What color is his outfit? Some of the early drawings had it in black and white. Or even a patriotic American stars-and-stripes motif.
These days, our mental picture likely owes more to Coca-Cola ads that started in the 1930s than to any earlier illustrations.
Coke even has a Web page explaining the history of Santa’s look: “In fact, many people are surprised to learn that prior to 1931, Santa was depicted as everything from a tall gaunt man to a spooky-looking elf. He has donned a bishop’s robe and a Norse huntsman’s animal skin.”
So taking Kelly seriously, what’s essential about our current image of Santa? Here’s a thought experiment to isolate what really matters:
Start by imagining the full Coke version: Big fat guy with the full white beard in the red-and-white suit. Shave off the whiskers. Not Santa. Put him in street clothes and you get the funny Chevy ads where the humor is wondering if the portly car salesman with the long white beard is a moonlighting elf. Or not.
Now leave everything else the same but imagine his skin is any hue of the human rainbow. Would anybody not recognize him as Santa Claus? Other than Kelly?
As for Jesus. Well, we can be pretty sure that no first-century Jewish man born in Bethlehem was as white as Kelly. Or as Jim Caviezel, for that matter. Much more likely he looked something like Yasser Arafat. Or the bearded Osama bin Laden. Were they “white men?” I leave that discussion to the racial purists.
As for Santa’s essential nature, there has never been a better description than the one written by Francis Pharcellus Church in that most-famous editorial in the New York Sun of Sept. 21, 1897:
“He exists as certainly as love and generosity and devotion exist, and you know that they abound and give to your life its highest beauty and joy. Alas! How dreary would be the world if there were no Santa Claus. It would be as dreary as if there were no Virginias.”
There’s no mention of color.
(EDITOR’S NOTE – Jeffrey Weiss writes for the Religion News Service.)
12/18/2013 12:19:18 PM by Jeffrey Weiss, Religion News Service | with 0 comments

At Christmas, give what matters

December 17 2013 by Judy Woodward Bates, Baptist Press

DORA, Ala. – How much will most of us be spending this Christmas? According to the American Research Group, survey respondents plan to spend about $800.
While giving gifts is a nice way to honor those you love, perhaps there are even better ways to honor the birth of our Savior.
Let's be honest here. Most of us already have our needs met, along with a whole lot of wants. So is giving Uncle Hiram another box of handkerchiefs really a smart way to spend those celebratory dollars? Instead of giving to those who already have, why not invest your money in those who could really use your help?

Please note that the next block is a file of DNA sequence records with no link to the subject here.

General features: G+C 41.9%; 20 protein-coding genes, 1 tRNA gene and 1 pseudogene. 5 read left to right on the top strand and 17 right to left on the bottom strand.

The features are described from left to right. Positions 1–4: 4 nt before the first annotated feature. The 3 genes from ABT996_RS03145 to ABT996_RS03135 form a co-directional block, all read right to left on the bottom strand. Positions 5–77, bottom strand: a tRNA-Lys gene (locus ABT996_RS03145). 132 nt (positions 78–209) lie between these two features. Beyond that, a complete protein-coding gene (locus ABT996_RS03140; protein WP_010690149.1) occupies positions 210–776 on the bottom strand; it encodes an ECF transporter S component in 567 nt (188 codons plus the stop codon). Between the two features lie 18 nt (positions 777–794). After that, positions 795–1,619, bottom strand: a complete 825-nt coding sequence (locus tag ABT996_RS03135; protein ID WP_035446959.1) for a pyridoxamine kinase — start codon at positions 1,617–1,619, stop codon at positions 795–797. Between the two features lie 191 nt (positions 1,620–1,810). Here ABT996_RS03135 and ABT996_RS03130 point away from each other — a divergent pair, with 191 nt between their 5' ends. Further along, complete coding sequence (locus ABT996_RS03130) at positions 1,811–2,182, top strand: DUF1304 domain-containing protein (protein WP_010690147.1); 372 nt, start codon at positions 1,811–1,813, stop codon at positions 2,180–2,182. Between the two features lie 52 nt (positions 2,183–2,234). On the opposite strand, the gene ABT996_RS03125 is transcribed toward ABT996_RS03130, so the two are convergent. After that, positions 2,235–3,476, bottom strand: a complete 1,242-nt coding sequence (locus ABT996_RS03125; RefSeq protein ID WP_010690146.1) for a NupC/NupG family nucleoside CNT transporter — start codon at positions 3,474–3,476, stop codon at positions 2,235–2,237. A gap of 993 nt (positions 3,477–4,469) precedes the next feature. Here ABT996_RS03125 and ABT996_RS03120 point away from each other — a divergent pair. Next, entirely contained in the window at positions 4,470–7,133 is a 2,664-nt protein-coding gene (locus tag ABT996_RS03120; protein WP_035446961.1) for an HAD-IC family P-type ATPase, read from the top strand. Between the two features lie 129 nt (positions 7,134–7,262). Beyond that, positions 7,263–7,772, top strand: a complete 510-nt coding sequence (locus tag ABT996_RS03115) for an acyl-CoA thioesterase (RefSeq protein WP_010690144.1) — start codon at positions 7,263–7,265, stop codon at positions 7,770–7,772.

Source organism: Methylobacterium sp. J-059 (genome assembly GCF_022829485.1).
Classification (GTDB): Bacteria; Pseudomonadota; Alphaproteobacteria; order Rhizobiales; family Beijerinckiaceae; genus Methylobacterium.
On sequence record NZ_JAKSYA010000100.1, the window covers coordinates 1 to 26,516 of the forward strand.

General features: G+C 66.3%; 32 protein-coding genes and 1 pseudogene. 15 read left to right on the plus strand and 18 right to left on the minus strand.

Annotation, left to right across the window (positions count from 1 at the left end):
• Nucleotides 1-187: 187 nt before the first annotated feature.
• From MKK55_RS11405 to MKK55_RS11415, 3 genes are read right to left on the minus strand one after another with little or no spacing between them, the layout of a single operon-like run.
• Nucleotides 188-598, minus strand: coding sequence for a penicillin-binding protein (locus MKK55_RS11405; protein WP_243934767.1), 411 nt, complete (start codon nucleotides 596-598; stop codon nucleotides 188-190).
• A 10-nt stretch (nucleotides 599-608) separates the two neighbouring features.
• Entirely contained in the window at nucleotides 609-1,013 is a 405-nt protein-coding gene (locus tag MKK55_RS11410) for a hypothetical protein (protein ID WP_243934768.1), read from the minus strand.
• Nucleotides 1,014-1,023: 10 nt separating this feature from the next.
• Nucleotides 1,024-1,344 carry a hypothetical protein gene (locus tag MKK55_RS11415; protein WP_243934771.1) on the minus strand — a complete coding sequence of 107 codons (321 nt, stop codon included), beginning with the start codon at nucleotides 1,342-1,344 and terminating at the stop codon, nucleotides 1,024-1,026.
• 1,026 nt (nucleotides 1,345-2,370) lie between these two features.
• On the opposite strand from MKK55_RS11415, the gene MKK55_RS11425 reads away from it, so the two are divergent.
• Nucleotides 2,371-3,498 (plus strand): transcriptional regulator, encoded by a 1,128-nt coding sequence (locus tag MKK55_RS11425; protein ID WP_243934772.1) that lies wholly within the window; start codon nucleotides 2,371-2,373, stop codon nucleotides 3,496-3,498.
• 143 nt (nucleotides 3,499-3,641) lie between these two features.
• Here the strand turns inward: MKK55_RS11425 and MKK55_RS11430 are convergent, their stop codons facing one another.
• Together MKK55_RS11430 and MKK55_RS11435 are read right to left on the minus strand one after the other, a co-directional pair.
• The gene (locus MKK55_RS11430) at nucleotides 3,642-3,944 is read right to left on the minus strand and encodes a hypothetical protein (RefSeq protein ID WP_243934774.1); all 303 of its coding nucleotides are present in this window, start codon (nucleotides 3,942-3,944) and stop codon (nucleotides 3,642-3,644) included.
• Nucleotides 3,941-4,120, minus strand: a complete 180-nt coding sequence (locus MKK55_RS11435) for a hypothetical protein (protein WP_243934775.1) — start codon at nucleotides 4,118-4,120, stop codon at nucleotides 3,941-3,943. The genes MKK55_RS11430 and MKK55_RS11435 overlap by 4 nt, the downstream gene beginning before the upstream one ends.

A homeless shelter in Birmingham, Ala., spends $1.95 to feed a person a holiday meal. Forgo Uncle Hiram's handkerchiefs this year, donate that money, and you could feed 10 people Christmas dinner. I suspect that giving Uncle Hiram a card telling him that you did this in his honor will put a much bigger smile on his face than any box of handkerchiefs ever will.
That is sort of what our friends Jackie and Richard did for me and my husband Larry last Christmas. Instead of the fancy tree ornament we usually received, we got a card with a picture of a smiling group of Haitians showing off the goat that had just arrived in their village. This goat, the card explained, was given in our honor and would produce up to a gallon of milk per day, helping supply desperately needed nutrition. That goat was one of the nicest gifts Larry and I have ever received.
Let's say there are 10 adults on your Christmas list and you plan to spend an average of $20 on each, or a total of $200. Now let's say those same 10 people plan to do likewise. That comes to $2,000 more dollars.
Instead of the 11 of you giving each other gifts that you might not need or want, why not use that money to help those who truly have needs? Each of you could choose your own charities or churches to donate to, or better yet, imagine choosing a group project each year where that $2,200 could do something spectacular.
Psalm 146:9 reminds us that the Lord "cares for the orphans and widows." This Christmas and all year long, we have the opportunity to be the hands and feet of Jesus to the helpless and hopeless. What better time than now to start a family tradition of giving rather than receiving? And make sure your giving includes your time as well as your money.
Where can you make an impact? A few suggestions: (1) Your church undoubtedly will take on some special projects you can help with; (2) the Lottie Moon Christmas Offering for International Missions ( (3) Angel Tree (; (4) Operation Christmas Child (; (5) local shelters for the homeless or battered women and children; and (6) children's homes, such as those operated by Baptist conventions in numerous states.